When it comes to the biggest family holidays of the year – Christmas and Thanksgiving – I usually break into a cold sweat at the mere thought of all the planning.
While most others are simply debating whether to roast or deep fry the turkey, I’m contemplating whether to stay home and make it somewhat easy for myself or to go visit with family and make it “challenging” (to say the least).
The challenge arises because my 13-year-old daughter, Julia, has life-threatening food allergies to milk, eggs and peanuts. My younger daughter, Emma, who is 11, also has a serious health concern – FPIES (food protein-induced enterocolitis syndrome), and poultry will trigger her symptoms.
This year, we opted for the challenging Thanksgiving. It’s not that I’m a glutton for extra work and precautions, but this year promised to be special. My mother, who lives about two hours away, was expecting my two younger brothers, one of whom is married with two girls and the other was coming home from his first semester at college.
Traveling to see the family seemed really important. Sure, staying home would have been a lot easier, but that would have meant keeping my girls away from their family – and I was not going to allow that to happen.
So there I was, faced with the major dilemma for families living with food allergies – how to protect our children from potentially harmful foods without depriving them of normal experiences, such as spending time with family during the holidays?
For this Thanksgiving trip go off with as few hitches as possible took serious planning and preparation. Not only did I cook and prepare all of the girls’ food ahead of time, but I also planned out how to transport the food.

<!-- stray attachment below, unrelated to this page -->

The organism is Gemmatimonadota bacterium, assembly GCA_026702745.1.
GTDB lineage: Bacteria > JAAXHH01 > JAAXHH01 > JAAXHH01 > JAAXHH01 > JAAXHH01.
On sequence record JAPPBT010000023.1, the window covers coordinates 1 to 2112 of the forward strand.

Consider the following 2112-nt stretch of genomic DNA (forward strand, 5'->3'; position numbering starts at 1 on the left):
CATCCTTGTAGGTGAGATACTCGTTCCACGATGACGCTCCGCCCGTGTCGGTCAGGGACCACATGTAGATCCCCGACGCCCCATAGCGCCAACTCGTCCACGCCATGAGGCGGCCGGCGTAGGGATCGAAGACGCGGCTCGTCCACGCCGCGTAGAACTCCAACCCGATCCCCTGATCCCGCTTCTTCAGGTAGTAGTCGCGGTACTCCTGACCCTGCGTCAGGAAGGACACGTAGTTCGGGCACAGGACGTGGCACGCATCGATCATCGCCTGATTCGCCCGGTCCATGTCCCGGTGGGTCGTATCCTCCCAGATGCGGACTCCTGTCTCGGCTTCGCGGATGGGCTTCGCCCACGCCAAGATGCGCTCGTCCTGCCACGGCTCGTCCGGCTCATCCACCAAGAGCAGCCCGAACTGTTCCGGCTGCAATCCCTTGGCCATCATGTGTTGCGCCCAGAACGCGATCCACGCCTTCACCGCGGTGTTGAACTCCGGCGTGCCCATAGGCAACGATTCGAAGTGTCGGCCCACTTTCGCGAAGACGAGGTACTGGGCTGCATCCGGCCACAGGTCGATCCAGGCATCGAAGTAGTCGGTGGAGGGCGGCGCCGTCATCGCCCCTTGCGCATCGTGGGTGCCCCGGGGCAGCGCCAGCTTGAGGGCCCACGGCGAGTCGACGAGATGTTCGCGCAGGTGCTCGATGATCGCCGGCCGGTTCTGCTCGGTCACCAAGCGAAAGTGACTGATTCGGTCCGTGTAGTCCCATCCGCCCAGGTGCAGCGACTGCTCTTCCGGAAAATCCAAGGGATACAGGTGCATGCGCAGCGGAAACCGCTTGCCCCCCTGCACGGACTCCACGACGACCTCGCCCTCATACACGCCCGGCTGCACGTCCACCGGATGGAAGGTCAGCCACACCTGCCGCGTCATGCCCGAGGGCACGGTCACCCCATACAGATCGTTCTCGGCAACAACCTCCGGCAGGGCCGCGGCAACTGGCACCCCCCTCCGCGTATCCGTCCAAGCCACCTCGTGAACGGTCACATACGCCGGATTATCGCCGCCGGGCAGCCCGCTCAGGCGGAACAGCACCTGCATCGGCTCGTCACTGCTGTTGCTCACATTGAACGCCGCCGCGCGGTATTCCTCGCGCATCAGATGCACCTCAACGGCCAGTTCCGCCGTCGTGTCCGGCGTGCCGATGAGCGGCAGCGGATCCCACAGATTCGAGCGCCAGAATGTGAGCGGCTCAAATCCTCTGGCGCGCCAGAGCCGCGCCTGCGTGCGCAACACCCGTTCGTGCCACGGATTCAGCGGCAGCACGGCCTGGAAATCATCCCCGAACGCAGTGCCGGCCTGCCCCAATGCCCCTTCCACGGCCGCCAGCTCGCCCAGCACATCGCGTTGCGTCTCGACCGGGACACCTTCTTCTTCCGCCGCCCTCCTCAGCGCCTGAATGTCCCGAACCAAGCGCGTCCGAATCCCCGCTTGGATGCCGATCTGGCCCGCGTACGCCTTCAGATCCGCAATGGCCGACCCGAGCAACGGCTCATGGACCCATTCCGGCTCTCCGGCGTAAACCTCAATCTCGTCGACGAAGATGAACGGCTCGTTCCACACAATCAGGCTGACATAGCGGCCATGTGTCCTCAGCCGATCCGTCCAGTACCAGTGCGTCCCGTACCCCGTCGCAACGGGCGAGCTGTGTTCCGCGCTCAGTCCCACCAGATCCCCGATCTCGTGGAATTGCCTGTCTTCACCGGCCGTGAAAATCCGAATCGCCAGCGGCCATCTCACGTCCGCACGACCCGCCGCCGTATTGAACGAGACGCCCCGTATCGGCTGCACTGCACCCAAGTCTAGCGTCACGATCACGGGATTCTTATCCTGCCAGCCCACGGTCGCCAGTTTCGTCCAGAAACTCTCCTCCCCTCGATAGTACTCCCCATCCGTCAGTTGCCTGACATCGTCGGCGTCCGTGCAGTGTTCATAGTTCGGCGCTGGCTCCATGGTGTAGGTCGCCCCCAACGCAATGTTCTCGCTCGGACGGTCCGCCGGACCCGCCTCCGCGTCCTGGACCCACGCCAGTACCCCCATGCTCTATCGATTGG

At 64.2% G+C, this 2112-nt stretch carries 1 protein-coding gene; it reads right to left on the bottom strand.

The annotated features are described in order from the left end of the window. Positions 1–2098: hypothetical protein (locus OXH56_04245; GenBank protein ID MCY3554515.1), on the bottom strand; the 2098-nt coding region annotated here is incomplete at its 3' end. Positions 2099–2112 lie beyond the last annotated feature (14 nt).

But for allergy moms, when the going gets tough, the tough get busy! I called my mom in advance to go over what she would be serving for dinner, the ingredients she would be using and how we could designate space for the girls’ food in her refrigerator. I then planned my food preparation to mimic the meal my mom was preparing, as a safe version for the girls.
My goal was to have the girls eat the “same” meal that was being served, keeping it dairy- , egg- and peanut-free. I try my best to do this for special occasions, like birthday parties and weddings. I have found that trying to make my girls feel included rather than excluded helps with the social and emotional aspects of living with food allergies.
This is the continuing battle of parenting children with food allergies: to protect but not isolate.
Holiday celebrations get even more challenging when there are multiple cultures involved. For example, traveling to my mom’s house for Thanksgiving is unique because my stepdad is from India. I love the Indian culture, the clothes, the movies and, of course, the delicious food. The only problem for us is that Indian dishes often contain nuts.
My mom’s background, meanwhile, is Portuguese, which means that cheese and eggs are pretty much found in every dish.
Next: How we pulled it off